Cooked long-grain white Rice to serve
If you enjoyed this Red Creole Crawfish Gumbo recipe, here are more you might like
Classic Sausage Chicken and Okra Gumbo– This Classic Sausage Chicken and Okra Gumbo is a spin-off of a popular recipe from Paul Prudhomme, the famous New Orleans chef who put Louisiana on the American culinary map. It is a hearty, flavorful, delicious Gumbo that includes fresh organic okra to bring it up a notch.
Green Gumbo with shrimp – This Green Gumbo with shrimp is often said to be the finest of the gumbos and is a spin-off from the traditional Holy Thursday meal for Creole families in New Orléans. The Nine Greens are said to represent the Nine Churches visited on Good Friday in remembrance of Jesus’ walk to be crucified.
Authentic Creole Shrimp Gumbo – This amazingly flavorful Authentic Creole Shrimp Gumbo recipe uses the masterpiece of all sausages spicy andouille sausage with shrimp, chicken, and traditional rice. The method is simple and straightforward; you’re going to wonder why you have waited so long to make it.
Red Creole Crawfish Gumbo
- 3 cups Fresh okra
- 2 tablespoons Peanut oil +3 more
- 1½ pounds Andouille sausage sliced into rounds
- 4 cups Peeled seeded, and diced fresh tomatoes
- 1 large Chopped onion
- ½ cup Chopped green bell pepper
- ½ cup Chopped celery
- 3 tablespoons All-purpose flour
- 5 cloves Garlic, minced
- 2 Bay leaves
- 3 tablespoons Fresh parsley chopped
- 1 tablespoon Creole Seasoning or to own taste
- ½ teaspoon Dried thyme
- ¼ teaspoon Teaspoon oregano
- 1 pinch Cayenne pepper
- Kosher salt to taste
- Freshly ground pepper to taste
- 1 splash Hot sauce
- 32- ounces Fish, shrimp, or vegetable stock
- 2-3 pounds fresh whole crawfish or 2 pounds crawfish tails peeled
- Finely chopped fresh parsley for garnish
- Green onion tops for garnish
- Cooked long grain white Rice to serve
- Wash the fresh okra in cold tap water; then trim the stems and tips from the okra, cut into rounds.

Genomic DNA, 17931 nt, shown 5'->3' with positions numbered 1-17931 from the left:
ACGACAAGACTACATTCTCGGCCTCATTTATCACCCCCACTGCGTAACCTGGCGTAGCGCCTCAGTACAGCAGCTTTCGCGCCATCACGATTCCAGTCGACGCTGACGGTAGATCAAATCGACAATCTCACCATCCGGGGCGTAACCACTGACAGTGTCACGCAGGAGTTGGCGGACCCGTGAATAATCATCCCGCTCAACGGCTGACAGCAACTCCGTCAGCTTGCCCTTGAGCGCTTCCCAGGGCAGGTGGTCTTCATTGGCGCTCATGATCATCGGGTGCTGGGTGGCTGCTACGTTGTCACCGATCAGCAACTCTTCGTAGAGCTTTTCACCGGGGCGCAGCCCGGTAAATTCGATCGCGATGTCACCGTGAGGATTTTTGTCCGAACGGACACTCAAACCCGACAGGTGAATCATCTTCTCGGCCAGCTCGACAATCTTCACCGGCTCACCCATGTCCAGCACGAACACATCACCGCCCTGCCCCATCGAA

- Heat the peanut oil in a large Gumbo pot over medium-high heat.
- Add the andouille sausage and cook, stirring often, to render out the fat, about 6-7 minutes.
- Add the fresh okra to the Gumbo pot and cook, stirring constantly, for 8 to 10 minutes
- Add the diced tomatoes, onions, green bell peppers, celery, and garlic and cook, stirring often, for 8 minutes, or until the okra and other vegetables are tender. Remove from the Gumbo pot and set to the side in a clean bowl till needed.
- Add 3 tablespoons of peanut oil to Gumbo pot, let heat then add 3 tablespoons of all-purpose flour to the oil; cook stirring constantly till it becomes an amber color. Careful not to scorch the roux. Reduce the heat to the lowest setting.
- One roux is done; place the veggies back to Gumbo pot; add the Creole seasoning, bay leaves, fresh chopped parsley, dried thyme, oregano, cayenne, kosher salt, freshly ground pepper, and the vegetable Stock to the Gumbo pot, turn heat up to medium-high heat.
- Stir the Gumbo pot and bring the contents to a low boil. Reduce the heat under the Gumbo pot to medium and simmer on low, uncovered, for about 45 minutes to 1 hour.
- Add the crawfish and cook, stirring occasionally, for 8 minutes.
- Remove the bay leaves, garnish with the parsley and green onion tops, and serve in shallow bowls over white rice.